These 2 weapons will be your constant saviors throughout the entire game. Rust veterans have a mastery of these weapons that allow them to take down pretty much any opponent, sometimes even the ones with armor and guns. They aren’t great against a party of more than 2 people, but at least you have a fighting chance.

Using the stealth approach with these weapons will also let you take down opponents very easily, and often give you access to late game weapons if you manage to kill a loaded player. If you watch any popular Rust Youtuber for more than 5 minutes, you’ll realize they use these ranged weapons extensively.

Since the best players use these versatile weapons, then you should probably start practicing with them as soon as you can. They do a great amount of damage for the insanely low crafting cost they have, so it’s a smart idea to have a bunch of these as backups in case of an emergency.

Get the nailgun early

The nailgun is a surprisingly good weapon that’ll allow you to kill most players at medium to close range. One time my friends and I were streaming Rust, when one of us accidentally revealed our base codes on stream. One of our viewers found our server, located our base, and singlehandedly killed all 5 of us with only a nailgun.

The range isn’t as good as the bows I mentioned before, and it’s a little more difficult to craft, but it’ll kill much faster. You won’t have to worry about reloading after a single arrow, as you can unload an entire clip of nails into your enemy, quickly downing them.

Listen for the enemy

It’s extremely important that you’re able to hear when enemies are nearby. Having a good headset is like this one is an essential part of Rust PvP, and anyone who doesn’t use one is at an immediate disadvantage.

Using audio, you can tell when someone is outside your base, stalking you while exploring, and where they are coming from. If you get shot at, you need to immediately know the direction it’s coming from.

One of the best ways to more accurately hear your enemies is to turn music completely off. I know, the tense environment created by the music is way more immersive, but the music has to get turned off. It really sucks when you get attacked from an unknown direction, and you can’t accurately pinpoint the located due to the loud music

Just turn the music all the way down and you won’t have to worry about it anymore. Part of being calm in a fight is knowing what your enemy is doing, and it’s much harder to do that when you’re unable to hear them.

Never stop moving

Everyone knows that a moving target is much harder to hit than a stationary one, so always keep moving no matter what you’re doing. Run in unpredictable zig-zag patterns to confuse anyone shooting at you, which is a smart move even when you aren’t in enemy crosshairs.

When you’re mining rocks or chopping trees, move around in circles so you’re harder to target. Running through a field? Run all over the place! Never allow a potential enemy to easily target you, or else you risk getting instantly killed by a bolt action headshot.

However. you don’t have to always move when you’re stalking someone behind cover. If they aren’t aware of your presence, you’re the one with the advantage. Always remember, a stationary target is a dead target, so never stay in one place until you’re safe behind the walls of your base.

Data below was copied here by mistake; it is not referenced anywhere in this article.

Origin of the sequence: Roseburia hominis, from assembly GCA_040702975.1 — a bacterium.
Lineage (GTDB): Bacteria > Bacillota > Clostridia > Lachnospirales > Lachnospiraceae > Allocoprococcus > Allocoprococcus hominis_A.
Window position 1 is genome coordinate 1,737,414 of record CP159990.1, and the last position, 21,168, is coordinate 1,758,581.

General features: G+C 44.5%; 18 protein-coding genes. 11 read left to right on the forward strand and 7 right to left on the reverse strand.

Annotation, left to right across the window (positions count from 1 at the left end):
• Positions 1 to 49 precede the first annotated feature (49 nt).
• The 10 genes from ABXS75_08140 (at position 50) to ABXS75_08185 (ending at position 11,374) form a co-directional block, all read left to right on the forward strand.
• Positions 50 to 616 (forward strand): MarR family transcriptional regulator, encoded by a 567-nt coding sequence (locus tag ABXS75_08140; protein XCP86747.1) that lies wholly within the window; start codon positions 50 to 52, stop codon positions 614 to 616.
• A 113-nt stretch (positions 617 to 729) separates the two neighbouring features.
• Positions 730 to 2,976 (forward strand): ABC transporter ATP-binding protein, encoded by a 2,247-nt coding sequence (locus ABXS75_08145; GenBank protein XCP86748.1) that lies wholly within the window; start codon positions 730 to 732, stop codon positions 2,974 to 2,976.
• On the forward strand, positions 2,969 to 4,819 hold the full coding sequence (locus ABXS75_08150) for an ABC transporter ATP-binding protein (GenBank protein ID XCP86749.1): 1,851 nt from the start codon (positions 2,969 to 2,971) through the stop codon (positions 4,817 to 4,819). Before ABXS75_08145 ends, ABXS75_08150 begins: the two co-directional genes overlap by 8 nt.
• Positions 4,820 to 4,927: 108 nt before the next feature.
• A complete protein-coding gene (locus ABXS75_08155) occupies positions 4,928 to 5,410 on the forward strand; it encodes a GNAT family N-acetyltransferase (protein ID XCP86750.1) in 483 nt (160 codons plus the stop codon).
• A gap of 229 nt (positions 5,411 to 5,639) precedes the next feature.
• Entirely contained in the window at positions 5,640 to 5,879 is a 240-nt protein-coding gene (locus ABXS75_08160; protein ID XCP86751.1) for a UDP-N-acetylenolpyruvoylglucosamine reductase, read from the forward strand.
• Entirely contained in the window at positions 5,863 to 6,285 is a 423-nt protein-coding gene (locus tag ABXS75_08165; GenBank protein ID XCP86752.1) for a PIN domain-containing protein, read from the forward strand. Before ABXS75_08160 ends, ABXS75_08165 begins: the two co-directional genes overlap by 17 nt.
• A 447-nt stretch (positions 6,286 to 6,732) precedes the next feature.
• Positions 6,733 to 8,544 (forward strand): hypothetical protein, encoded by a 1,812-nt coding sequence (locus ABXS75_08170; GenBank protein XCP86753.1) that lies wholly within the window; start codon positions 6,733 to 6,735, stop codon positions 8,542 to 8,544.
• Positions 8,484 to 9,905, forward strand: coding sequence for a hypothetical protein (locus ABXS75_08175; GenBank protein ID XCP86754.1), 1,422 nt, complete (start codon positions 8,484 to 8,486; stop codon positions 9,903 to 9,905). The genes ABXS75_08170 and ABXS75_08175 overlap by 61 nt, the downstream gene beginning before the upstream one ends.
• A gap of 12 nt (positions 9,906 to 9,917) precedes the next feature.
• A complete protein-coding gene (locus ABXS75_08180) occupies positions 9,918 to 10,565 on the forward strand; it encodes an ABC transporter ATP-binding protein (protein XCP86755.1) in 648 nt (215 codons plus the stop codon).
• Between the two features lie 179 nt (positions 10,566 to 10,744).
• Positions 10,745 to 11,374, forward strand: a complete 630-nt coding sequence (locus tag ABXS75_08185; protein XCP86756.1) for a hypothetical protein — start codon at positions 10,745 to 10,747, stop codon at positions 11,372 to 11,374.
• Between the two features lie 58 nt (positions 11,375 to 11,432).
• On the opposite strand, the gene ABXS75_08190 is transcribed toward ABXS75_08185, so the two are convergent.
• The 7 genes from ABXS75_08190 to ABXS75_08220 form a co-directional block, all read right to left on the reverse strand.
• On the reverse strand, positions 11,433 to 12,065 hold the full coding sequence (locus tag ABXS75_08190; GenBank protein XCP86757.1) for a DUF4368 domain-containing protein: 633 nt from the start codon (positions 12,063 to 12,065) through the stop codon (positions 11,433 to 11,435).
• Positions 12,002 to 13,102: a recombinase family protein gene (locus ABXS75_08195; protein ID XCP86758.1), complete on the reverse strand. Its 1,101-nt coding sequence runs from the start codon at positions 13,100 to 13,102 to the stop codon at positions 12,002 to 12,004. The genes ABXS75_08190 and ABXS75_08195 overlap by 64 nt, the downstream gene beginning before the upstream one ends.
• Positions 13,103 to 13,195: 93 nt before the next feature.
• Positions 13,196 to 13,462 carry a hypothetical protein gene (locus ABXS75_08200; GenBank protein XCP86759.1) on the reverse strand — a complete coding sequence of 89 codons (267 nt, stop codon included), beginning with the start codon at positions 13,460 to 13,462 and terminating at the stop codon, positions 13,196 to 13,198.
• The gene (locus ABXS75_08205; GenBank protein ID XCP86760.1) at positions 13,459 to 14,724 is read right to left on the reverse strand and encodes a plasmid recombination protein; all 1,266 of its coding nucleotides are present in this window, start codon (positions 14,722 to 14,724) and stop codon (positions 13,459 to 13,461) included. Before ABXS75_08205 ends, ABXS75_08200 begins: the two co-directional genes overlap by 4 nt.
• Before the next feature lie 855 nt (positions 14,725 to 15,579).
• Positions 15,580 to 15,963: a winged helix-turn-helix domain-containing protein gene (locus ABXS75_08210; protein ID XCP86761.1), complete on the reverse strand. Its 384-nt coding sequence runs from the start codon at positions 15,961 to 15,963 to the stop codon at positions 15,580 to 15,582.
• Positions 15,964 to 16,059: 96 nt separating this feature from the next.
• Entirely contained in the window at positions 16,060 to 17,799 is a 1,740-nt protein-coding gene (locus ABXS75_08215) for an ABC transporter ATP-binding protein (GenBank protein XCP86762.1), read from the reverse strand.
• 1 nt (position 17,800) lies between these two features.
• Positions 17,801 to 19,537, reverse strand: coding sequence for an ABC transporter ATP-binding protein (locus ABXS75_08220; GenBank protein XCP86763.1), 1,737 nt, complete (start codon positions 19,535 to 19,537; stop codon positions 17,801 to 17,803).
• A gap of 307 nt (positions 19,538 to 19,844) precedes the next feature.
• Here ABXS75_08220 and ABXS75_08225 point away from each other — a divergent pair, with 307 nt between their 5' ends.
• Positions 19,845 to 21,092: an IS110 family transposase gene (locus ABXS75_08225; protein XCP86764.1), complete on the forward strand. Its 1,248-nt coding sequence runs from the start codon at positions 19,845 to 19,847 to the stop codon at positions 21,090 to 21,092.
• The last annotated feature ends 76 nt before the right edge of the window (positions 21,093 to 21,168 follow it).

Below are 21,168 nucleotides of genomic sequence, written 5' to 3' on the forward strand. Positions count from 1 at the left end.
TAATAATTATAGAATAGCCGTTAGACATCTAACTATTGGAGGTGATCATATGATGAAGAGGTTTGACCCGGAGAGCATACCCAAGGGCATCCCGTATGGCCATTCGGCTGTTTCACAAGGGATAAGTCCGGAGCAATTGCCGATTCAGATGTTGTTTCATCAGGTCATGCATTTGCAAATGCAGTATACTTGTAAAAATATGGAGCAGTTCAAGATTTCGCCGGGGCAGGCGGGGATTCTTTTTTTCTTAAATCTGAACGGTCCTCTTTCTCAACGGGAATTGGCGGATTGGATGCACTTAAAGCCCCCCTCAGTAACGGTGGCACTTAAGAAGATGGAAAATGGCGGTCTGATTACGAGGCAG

Look around like a madman

Did you know that holding the Alt key will allow you to look around without changing your direction? If you already use it, then you’re probably not using it enough. I think it gets kind of annoying to use all the time, but it’s saved my life more than once.

You can be downed in less than a second if you get caught off guard, so the best thing you can do is to see your opponent before they see you. As you’re running around, look in both directions to make sure it’s clear of enemies. Someone with an AK-47 could be heading your direction, and you have a more fighting chance if you see them before you’re in their range.

Get behind cover

When you’re a solo player-facing multiple enemies, you should immediately get into cover as soon as you can. You won’t survive in the open very long, even if you’re zig-zagging everywhere.

Mid game players may have SMG’s or some other inaccurate weapon, which can be countered by diving behind a non-destructible object. However, remember that you need to keep moving. It’s fine to stay in cover when there’s one opponent, but multiple enemies can easily find you and kill you.

Keep changing cover to either get further away or closer to the target, depending on if you think you can take them out or not. Bushes can make you harder to see, so take cover in a bush if you have to.

Bring some friends

I’ve played Rust as both a solo player and as a clan, and I almost always prefer to have friends with me. Literally everything in Rust is easier with more people, especially PvP.

Now, when I say bring friends to fight, I’m not saying you should zerg rush everyone. Zerg clans ruin the game for everyone, so don’t be one of those people. It’s perfectly fine to have 5 or 6 friends maximum out on the hunt with you, but just know that it’ll be harder to be stealthy with more people.

Official servers are brutal for solo players, so it’s almost a necessity to play with a bunch of other people. Even then, the mega clans will probably raid your base like nothing, so you should probably find a smaller server.

Back in the older days of Rust, my friends and I would constantly die by accidentally killing each other, but fortunately, there’s a good solution to that now. If you join your friend’s team, you’ll see a green dot above their heads, indicating if they’re friendly or not.